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Health Secretary reiterates commitment to medtech at MTG reception

The Government is committed to ensuring patients benefit from the best medical technology available, according to Secretary of State for Health, Matt Hancock.

Speaking at the Medical Technology Group’s annual reception in the Houses of Parliament in December, Mr Hancock said he was focused on three key factors to ensure that safe, appropriate new technology is adopted by the NHS: facilitating uptake of technology; creating the right culture to embrace innovation; and ensuring the health service employs the right people to make the integration of new technology possible.

Over 150 MPs, Peers, clinicians, health professionals, patients and carers made the journey from across the country to attend the event to mark Medical Technology Week 2018 on the prestigious terrace at the House of Commons.  

The event highlights the value that medical technology gives patients by improving their quality of life, to the NHS by delivering efficiencies and cost savings, and to society by returning people to work and helping them lead a normal life. This year, as well as a keynote speech from the Secretary of State, guests heard clinicians and patients recount their personal experiences of how medtech delivers benefits.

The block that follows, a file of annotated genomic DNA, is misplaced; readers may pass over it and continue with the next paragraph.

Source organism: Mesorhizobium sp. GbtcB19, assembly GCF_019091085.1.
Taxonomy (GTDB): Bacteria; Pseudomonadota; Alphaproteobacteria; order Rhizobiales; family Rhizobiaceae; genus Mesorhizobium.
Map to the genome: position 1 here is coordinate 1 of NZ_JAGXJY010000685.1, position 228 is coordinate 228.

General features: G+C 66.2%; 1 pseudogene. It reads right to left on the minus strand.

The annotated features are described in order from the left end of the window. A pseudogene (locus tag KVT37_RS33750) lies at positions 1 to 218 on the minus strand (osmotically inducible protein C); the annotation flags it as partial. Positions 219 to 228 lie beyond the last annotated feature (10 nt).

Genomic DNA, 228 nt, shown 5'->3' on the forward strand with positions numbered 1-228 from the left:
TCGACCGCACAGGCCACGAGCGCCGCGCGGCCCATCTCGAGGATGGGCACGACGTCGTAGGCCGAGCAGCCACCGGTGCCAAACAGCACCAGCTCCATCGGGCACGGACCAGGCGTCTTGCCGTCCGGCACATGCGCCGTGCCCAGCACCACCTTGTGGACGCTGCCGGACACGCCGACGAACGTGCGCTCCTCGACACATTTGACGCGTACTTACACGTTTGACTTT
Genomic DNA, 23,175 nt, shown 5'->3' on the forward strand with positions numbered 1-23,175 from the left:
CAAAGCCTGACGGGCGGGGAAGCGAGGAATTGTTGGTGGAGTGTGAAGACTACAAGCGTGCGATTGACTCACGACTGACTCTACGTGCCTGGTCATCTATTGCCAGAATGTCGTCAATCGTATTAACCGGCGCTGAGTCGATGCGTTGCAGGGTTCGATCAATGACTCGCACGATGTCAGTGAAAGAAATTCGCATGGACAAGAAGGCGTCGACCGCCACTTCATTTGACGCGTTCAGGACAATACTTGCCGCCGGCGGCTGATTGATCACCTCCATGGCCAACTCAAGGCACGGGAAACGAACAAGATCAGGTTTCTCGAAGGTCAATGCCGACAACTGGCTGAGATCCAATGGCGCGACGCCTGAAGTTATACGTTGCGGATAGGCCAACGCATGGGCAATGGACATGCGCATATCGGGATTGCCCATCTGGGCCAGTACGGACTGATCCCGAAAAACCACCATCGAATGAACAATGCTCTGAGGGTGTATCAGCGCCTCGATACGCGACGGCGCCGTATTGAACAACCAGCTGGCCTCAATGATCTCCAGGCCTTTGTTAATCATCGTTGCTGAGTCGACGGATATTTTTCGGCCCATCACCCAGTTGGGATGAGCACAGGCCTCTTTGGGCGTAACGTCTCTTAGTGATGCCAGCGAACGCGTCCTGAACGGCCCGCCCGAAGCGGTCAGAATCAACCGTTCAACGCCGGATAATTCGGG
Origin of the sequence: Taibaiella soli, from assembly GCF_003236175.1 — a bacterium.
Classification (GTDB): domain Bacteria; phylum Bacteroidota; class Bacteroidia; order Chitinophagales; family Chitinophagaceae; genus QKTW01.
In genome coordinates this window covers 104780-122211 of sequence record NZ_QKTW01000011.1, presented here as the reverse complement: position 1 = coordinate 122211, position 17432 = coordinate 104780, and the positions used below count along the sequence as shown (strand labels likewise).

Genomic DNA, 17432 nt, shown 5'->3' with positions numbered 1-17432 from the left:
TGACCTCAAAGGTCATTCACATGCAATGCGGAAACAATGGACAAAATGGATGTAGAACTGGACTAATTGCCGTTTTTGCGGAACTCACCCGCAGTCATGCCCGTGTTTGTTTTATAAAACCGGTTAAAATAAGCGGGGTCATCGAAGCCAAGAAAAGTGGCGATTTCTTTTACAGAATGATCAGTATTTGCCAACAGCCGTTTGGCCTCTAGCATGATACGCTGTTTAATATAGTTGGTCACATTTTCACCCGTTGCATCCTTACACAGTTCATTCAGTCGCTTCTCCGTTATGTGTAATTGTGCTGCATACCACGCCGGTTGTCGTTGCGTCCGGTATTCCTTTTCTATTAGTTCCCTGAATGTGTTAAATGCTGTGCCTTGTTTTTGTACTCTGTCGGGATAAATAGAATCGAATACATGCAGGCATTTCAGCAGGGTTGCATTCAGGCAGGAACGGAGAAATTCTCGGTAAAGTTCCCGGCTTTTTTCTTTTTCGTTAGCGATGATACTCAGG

MTG Chair Barbara Harpham, marking her tenth year in the role, spoke passionately about the issue of rationing of treatments, which has led to a ‘deeply concerning’ postcode lottery. At a roundtable discussion earlier in the day, attended by representatives of NICE and HealthWatch, she spoke about a situation where the availability of treatments such as hip and knee replacements, hernia operations, and cataract surgery depends not on patients’ needs, but by where they live. 

To highlight the issue, the MTG is preparing for the launch of a new campaign called RationWatch, which will gather evidence of Clinical Commissioning Groups restricting access to treatments based on arbitrary constraints and thresholds, which often contradict national guidelines. 

RationWatch will collect data as well as individual patient stories to draw attention to the issue and call for action to address the problem. 

December 2018

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